CLEVELAND, Ohio -- Many New Year's resolutions include a promise to eat healthier.
Health experts say the key to success is to change one thing at a time, not your whole diet at once.
For example, dietitians say adding healthy fats, such as olive oil, avocados, nuts and nut butters can be an easy change to make.
Dr. Mark Hyman, whose research led to the original "eat fat, get thin" book, believes good fats make it easier to get bad things like sugar out of our diets.
"We can add all these fats to our diet without fear. It cuts your cravings, it speeds up your metabolism, it makes you have a much more alert, focused brain. It allows you to function at a much higher level than when you're eating all the starch & sugar," Dr. Hyman told Action News.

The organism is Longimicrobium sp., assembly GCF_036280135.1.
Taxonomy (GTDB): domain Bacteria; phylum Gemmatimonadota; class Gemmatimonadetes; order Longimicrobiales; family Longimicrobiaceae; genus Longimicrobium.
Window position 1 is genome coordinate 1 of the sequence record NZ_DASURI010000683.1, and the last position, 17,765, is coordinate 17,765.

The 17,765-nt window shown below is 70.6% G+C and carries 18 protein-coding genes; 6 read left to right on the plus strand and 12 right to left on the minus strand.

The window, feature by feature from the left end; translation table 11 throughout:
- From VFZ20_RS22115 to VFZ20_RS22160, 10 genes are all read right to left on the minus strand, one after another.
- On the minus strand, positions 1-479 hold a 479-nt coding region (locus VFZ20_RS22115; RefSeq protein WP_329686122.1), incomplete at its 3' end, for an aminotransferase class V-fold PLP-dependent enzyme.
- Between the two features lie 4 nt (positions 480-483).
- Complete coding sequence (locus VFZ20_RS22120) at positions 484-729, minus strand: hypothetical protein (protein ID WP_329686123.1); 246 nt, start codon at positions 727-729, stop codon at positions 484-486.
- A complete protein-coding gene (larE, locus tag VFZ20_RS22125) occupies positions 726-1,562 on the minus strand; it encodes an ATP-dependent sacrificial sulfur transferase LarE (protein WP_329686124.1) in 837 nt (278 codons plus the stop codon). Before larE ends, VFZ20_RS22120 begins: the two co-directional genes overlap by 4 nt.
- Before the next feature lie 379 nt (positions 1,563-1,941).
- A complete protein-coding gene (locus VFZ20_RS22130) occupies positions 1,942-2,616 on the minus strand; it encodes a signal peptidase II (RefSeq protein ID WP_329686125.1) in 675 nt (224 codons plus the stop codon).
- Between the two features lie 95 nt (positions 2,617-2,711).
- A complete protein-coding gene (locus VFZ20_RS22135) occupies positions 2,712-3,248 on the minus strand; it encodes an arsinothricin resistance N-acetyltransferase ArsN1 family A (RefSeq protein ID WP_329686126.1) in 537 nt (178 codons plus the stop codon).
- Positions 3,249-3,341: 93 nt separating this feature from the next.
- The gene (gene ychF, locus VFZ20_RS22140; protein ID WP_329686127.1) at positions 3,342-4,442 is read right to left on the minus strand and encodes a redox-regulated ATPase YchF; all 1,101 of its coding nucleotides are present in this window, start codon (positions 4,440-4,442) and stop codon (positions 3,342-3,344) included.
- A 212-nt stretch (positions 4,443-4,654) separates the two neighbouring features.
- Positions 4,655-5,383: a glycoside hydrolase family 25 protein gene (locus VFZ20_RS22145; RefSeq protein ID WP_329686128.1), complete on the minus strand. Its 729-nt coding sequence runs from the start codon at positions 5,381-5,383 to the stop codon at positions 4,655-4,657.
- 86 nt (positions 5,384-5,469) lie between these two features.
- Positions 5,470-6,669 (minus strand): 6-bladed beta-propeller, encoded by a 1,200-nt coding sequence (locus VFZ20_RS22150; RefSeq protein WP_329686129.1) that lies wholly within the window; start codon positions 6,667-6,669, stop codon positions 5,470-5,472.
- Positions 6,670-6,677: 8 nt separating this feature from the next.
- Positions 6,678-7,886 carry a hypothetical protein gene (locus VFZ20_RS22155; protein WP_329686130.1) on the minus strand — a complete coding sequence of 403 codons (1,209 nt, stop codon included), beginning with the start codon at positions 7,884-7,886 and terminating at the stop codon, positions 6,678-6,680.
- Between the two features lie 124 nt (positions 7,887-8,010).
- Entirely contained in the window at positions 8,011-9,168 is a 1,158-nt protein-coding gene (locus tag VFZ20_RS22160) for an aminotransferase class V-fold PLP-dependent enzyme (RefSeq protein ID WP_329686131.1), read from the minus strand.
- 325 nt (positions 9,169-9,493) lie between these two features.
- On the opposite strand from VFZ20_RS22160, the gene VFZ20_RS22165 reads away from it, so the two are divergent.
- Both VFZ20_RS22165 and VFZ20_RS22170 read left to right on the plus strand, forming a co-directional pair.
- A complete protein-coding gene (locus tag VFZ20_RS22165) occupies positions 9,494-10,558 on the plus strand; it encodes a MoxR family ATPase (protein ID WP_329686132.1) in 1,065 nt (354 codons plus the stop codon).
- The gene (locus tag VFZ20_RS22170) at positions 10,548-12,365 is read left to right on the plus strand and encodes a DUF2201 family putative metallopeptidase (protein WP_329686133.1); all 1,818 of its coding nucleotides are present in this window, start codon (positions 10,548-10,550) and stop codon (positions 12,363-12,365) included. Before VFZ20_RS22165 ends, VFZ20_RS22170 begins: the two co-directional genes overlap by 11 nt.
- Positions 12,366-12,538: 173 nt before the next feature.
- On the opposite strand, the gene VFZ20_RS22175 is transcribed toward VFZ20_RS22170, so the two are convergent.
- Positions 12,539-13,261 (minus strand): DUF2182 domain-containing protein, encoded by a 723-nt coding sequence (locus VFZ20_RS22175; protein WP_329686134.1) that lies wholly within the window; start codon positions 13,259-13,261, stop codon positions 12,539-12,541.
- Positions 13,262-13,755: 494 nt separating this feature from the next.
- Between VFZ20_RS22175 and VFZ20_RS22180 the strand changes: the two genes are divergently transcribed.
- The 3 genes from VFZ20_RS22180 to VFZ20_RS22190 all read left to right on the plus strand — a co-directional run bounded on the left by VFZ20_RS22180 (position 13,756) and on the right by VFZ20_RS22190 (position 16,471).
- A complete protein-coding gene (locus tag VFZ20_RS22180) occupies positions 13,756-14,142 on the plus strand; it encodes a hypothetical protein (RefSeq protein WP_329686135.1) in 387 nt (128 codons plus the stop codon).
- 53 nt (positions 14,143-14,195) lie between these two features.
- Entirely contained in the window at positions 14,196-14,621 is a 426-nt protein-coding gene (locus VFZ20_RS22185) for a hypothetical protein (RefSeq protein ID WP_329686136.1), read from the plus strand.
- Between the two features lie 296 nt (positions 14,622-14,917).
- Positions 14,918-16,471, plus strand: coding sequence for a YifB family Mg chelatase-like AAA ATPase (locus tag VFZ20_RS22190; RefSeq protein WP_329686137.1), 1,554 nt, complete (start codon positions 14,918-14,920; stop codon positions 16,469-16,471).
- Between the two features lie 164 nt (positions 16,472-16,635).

Dr. Hyman says most recipes for our favorite foods can be tweaked to include healthy fats.
And he just published a cookbook to prove it, the "Eat Fat, Get Thin" cookbook.
It includes 175 recipes for stir fries, fritattas, and other favorites, even a recipe for walnut fudge brownies.
All are aimed at helping users to fast and sustained weight loss.
Dr. Hyman is director of the Cleveland Clinic Center for Functional Medicine, as well as a founder of the Ultrawellness Center in Lenox, Mass.
'Eat Fat, Get Thin' doctor authors cookbook